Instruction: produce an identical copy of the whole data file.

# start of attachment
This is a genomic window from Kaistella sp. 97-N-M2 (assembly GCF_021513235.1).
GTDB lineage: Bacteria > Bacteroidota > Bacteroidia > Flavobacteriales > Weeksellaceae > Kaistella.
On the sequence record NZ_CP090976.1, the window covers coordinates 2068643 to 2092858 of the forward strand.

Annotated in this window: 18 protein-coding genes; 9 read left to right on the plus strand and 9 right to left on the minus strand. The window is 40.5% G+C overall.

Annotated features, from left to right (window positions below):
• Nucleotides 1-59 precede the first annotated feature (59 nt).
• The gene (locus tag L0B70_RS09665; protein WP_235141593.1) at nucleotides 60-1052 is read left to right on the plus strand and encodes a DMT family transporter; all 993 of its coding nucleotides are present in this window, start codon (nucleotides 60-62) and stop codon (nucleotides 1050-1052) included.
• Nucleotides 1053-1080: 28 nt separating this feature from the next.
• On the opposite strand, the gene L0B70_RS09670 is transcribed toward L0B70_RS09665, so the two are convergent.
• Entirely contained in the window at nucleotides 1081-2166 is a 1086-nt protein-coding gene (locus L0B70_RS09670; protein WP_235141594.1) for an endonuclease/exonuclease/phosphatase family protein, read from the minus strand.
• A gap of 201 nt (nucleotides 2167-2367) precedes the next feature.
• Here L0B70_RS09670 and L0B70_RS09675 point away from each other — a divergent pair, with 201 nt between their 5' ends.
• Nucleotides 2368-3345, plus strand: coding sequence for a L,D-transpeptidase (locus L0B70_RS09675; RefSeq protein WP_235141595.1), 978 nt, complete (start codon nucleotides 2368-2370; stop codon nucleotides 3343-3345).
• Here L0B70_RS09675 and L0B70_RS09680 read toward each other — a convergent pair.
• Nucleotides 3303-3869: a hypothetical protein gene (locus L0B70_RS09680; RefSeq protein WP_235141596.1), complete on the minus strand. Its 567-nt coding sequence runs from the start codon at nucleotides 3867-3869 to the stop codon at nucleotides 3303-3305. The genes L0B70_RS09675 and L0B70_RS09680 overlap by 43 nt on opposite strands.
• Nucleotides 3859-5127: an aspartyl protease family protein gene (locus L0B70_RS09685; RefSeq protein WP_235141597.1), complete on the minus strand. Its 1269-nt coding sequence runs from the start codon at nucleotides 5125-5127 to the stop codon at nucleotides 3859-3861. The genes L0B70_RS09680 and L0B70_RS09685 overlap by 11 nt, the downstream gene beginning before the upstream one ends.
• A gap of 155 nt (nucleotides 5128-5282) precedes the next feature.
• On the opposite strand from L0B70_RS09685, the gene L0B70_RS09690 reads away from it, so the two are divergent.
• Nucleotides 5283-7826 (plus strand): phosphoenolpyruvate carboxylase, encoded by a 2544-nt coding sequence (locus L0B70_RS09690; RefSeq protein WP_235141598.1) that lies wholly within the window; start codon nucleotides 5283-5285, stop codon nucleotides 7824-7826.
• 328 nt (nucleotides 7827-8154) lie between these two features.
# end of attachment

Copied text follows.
This is a genomic window from Kaistella sp. 97-N-M2 (assembly GCF_021513235.1).
GTDB lineage: Bacteria > Bacteroidota > Bacteroidia > Flavobacteriales > Weeksellaceae > Kaistella.
On the sequence record NZ_CP090976.1, the window covers coordinates 2068643 to 2092858 of the forward strand.

Annotated in this window: 18 protein-coding genes; 9 read left to right on the plus strand and 9 right to left on the minus strand. The window is 40.5% G+C overall.

Annotated features, from left to right (window positions below):
• Nucleotides 1-59 precede the first annotated feature (59 nt).
• The gene (locus tag L0B70_RS09665; protein WP_235141593.1) at nucleotides 60-1052 is read left to right on the plus strand and encodes a DMT family transporter; all 993 of its coding nucleotides are present in this window, start codon (nucleotides 60-62) and stop codon (nucleotides 1050-1052) included.
• Nucleotides 1053-1080: 28 nt separating this feature from the next.
• On the opposite strand, the gene L0B70_RS09670 is transcribed toward L0B70_RS09665, so the two are convergent.
• Entirely contained in the window at nucleotides 1081-2166 is a 1086-nt protein-coding gene (locus L0B70_RS09670; protein WP_235141594.1) for an endonuclease/exonuclease/phosphatase family protein, read from the minus strand.
• A gap of 201 nt (nucleotides 2167-2367) precedes the next feature.
• Here L0B70_RS09670 and L0B70_RS09675 point away from each other — a divergent pair, with 201 nt between their 5' ends.
• Nucleotides 2368-3345, plus strand: coding sequence for a L,D-transpeptidase (locus L0B70_RS09675; RefSeq protein WP_235141595.1), 978 nt, complete (start codon nucleotides 2368-2370; stop codon nucleotides 3343-3345).
• Here L0B70_RS09675 and L0B70_RS09680 read toward each other — a convergent pair.
• Nucleotides 3303-3869: a hypothetical protein gene (locus L0B70_RS09680; RefSeq protein WP_235141596.1), complete on the minus strand. Its 567-nt coding sequence runs from the start codon at nucleotides 3867-3869 to the stop codon at nucleotides 3303-3305. The genes L0B70_RS09675 and L0B70_RS09680 overlap by 43 nt on opposite strands.
• Nucleotides 3859-5127: an aspartyl protease family protein gene (locus L0B70_RS09685; RefSeq protein WP_235141597.1), complete on the minus strand. Its 1269-nt coding sequence runs from the start codon at nucleotides 5125-5127 to the stop codon at nucleotides 3859-3861. The genes L0B70_RS09680 and L0B70_RS09685 overlap by 11 nt, the downstream gene beginning before the upstream one ends.
• A gap of 155 nt (nucleotides 5128-5282) precedes the next feature.
• On the opposite strand from L0B70_RS09685, the gene L0B70_RS09690 reads away from it, so the two are divergent.
• Nucleotides 5283-7826 (plus strand): phosphoenolpyruvate carboxylase, encoded by a 2544-nt coding sequence (locus L0B70_RS09690; RefSeq protein WP_235141598.1) that lies wholly within the window; start codon nucleotides 5283-5285, stop codon nucleotides 7824-7826.
• 328 nt (nucleotides 7827-8154) lie between these two features.